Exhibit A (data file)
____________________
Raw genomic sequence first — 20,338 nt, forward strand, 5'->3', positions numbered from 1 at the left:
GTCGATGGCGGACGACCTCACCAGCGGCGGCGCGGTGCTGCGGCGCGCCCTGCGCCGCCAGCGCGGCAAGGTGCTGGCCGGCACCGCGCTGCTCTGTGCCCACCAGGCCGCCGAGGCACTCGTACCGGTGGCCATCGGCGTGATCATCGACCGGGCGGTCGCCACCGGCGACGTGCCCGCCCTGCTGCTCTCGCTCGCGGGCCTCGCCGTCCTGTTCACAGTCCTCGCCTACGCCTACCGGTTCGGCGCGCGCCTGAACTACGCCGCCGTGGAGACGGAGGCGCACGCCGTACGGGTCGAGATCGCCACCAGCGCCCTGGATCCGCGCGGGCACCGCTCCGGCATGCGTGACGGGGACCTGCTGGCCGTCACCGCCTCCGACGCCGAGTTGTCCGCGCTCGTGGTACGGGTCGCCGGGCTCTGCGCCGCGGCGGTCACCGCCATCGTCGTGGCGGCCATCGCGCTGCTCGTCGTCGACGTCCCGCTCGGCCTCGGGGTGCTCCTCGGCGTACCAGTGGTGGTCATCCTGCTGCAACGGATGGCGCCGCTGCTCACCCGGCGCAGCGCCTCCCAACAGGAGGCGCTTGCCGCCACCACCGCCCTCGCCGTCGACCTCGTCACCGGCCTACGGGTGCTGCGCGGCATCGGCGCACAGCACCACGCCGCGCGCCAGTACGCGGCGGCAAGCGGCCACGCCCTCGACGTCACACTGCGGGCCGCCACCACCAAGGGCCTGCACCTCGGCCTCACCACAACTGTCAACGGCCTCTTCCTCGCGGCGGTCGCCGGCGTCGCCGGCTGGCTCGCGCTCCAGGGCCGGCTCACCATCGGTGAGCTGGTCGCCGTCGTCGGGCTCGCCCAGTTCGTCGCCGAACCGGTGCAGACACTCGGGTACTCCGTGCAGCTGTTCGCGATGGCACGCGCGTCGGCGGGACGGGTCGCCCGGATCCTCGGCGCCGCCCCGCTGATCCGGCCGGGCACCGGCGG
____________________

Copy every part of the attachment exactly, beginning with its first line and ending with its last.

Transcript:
Raw genomic sequence first — 20,338 nt, forward strand, 5'->3', positions numbered from 1 at the left:
GTCGATGGCGGACGACCTCACCAGCGGCGGCGCGGTGCTGCGGCGCGCCCTGCGCCGCCAGCGCGGCAAGGTGCTGGCCGGCACCGCGCTGCTCTGTGCCCACCAGGCCGCCGAGGCACTCGTACCGGTGGCCATCGGCGTGATCATCGACCGGGCGGTCGCCACCGGCGACGTGCCCGCCCTGCTGCTCTCGCTCGCGGGCCTCGCCGTCCTGTTCACAGTCCTCGCCTACGCCTACCGGTTCGGCGCGCGCCTGAACTACGCCGCCGTGGAGACGGAGGCGCACGCCGTACGGGTCGAGATCGCCACCAGCGCCCTGGATCCGCGCGGGCACCGCTCCGGCATGCGTGACGGGGACCTGCTGGCCGTCACCGCCTCCGACGCCGAGTTGTCCGCGCTCGTGGTACGGGTCGCCGGGCTCTGCGCCGCGGCGGTCACCGCCATCGTCGTGGCGGCCATCGCGCTGCTCGTCGTCGACGTCCCGCTCGGCCTCGGGGTGCTCCTCGGCGTACCAGTGGTGGTCATCCTGCTGCAACGGATGGCGCCGCTGCTCACCCGGCGCAGCGCCTCCCAACAGGAGGCGCTTGCCGCCACCACCGCCCTCGCCGTCGACCTCGTCACCGGCCTACGGGTGCTGCGCGGCATCGGCGCACAGCACCACGCCGCGCGCCAGTACGCGGCGGCAAGCGGCCACGCCCTCGACGTCACACTGCGGGCCGCCACCACCAAGGGCCTGCACCTCGGCCTCACCACAACTGTCAACGGCCTCTTCCTCGCGGCGGTCGCCGGCGTCGCCGGCTGGCTCGCGCTCCAGGGCCGGCTCACCATCGGTGAGCTGGTCGCCGTCGTCGGGCTCGCCCAGTTCGTCGCCGAACCGGTGCAGACACTCGGGTACTCCGTGCAGCTGTTCGCGATGGCACGCGCGTCGGCGGGACGGGTCGCCCGGATCCTCGGCGCCGCCCCGCTGATCCGGCCGGGCACCGGCGG